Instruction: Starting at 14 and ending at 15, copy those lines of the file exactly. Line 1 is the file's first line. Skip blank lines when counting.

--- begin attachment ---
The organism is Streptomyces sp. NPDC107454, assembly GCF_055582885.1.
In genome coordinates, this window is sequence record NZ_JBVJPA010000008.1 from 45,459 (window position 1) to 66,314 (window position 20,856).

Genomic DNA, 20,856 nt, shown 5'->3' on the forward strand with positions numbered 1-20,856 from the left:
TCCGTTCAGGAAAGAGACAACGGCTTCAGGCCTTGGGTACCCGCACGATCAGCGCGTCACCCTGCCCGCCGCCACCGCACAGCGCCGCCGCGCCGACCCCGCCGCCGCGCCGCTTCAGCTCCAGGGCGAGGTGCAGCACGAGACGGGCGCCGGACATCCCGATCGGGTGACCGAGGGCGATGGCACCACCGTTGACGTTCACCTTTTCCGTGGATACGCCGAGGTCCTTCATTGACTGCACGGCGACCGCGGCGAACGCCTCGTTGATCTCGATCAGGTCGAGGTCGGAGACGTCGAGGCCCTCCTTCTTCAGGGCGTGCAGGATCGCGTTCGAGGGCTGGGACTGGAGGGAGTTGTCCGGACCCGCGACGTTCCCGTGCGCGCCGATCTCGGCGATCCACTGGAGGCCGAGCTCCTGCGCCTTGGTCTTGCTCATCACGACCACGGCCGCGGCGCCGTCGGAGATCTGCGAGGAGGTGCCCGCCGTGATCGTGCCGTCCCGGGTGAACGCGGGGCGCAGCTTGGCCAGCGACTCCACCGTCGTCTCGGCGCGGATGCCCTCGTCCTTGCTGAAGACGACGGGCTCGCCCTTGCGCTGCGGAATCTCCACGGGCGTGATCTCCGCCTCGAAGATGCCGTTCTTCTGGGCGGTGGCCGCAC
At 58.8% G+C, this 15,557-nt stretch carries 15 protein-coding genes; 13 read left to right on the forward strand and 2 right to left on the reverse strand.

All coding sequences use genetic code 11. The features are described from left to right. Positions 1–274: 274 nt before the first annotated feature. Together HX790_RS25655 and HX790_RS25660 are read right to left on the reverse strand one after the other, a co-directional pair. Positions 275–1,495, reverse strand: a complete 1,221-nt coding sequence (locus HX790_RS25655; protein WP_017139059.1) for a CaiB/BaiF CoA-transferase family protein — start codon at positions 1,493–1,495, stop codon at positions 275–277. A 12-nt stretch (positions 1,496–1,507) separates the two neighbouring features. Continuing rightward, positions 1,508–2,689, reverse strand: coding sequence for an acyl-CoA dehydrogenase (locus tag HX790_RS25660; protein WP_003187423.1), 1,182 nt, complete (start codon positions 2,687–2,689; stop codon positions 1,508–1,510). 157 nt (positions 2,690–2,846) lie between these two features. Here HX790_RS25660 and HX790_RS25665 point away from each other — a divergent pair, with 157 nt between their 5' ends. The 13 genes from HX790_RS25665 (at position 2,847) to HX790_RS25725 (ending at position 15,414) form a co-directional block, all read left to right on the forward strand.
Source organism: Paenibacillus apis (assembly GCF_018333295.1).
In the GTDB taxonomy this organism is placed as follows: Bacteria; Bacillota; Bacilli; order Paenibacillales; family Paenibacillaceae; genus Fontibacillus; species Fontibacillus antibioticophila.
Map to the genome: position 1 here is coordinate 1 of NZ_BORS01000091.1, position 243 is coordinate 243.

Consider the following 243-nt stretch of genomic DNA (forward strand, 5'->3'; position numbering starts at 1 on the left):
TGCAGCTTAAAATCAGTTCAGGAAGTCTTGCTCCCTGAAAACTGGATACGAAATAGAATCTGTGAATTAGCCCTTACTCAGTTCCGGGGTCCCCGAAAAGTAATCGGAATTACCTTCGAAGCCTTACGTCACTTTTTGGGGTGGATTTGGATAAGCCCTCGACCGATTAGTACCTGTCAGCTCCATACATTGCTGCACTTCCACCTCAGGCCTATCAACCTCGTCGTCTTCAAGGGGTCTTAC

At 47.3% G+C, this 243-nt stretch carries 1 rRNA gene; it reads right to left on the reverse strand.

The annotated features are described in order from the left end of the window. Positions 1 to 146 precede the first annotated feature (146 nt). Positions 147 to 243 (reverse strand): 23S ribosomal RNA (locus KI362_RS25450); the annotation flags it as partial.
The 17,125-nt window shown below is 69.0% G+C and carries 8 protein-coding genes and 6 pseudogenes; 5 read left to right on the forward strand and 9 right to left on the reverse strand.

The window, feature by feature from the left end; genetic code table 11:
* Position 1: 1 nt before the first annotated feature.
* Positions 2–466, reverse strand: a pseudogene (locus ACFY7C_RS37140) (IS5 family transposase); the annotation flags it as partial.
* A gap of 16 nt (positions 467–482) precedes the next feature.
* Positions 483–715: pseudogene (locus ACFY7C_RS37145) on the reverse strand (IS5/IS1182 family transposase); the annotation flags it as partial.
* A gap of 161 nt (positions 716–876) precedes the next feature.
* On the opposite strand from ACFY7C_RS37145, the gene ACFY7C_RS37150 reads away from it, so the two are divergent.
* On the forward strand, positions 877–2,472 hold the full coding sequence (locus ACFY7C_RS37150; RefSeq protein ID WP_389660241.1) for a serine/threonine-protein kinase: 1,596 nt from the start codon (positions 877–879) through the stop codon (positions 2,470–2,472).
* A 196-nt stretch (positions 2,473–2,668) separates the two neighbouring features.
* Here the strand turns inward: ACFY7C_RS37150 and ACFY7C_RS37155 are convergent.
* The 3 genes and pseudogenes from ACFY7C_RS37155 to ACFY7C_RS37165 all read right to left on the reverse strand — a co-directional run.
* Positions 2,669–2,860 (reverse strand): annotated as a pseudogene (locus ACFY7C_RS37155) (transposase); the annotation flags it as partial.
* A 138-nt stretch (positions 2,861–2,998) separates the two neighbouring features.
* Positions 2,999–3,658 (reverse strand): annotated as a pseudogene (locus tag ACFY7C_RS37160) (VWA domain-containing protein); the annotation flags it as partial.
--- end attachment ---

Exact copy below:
The 17,125-nt window shown below is 69.0% G+C and carries 8 protein-coding genes and 6 pseudogenes; 5 read left to right on the forward strand and 9 right to left on the reverse strand.

The window, feature by feature from the left end; genetic code table 11: